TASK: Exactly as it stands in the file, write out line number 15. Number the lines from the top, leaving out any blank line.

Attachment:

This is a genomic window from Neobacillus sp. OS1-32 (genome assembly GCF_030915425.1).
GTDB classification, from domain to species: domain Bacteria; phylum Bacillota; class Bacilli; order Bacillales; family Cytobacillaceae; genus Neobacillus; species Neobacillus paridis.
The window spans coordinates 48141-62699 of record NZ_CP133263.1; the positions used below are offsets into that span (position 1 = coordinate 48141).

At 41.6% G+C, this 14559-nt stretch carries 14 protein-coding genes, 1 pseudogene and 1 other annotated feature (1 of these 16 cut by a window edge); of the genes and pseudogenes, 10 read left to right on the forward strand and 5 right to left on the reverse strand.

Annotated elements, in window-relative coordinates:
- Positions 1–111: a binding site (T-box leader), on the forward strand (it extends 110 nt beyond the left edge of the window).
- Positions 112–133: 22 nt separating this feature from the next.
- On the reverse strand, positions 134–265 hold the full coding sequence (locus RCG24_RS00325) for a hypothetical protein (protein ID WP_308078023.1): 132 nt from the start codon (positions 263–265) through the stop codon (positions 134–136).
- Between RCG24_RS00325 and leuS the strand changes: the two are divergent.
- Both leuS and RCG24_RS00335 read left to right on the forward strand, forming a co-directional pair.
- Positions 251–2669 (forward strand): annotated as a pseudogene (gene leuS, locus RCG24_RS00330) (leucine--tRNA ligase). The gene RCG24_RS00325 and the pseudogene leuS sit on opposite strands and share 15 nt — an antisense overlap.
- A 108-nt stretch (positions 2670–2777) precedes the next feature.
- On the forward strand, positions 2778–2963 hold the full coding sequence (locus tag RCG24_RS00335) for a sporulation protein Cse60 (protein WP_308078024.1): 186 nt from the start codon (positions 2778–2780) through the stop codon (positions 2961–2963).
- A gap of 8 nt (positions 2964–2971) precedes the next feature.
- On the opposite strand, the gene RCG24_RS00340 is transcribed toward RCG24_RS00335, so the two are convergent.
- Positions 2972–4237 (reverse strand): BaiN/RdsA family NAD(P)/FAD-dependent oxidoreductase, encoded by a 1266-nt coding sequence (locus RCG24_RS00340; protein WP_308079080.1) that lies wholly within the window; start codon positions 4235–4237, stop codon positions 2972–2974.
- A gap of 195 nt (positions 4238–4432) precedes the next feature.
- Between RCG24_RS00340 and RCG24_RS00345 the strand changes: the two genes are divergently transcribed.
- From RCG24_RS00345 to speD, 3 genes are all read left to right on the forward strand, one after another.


- On the opposite strand, the gene RCG24_RS00340 is transcribed toward RCG24_RS00335, so the two are convergent.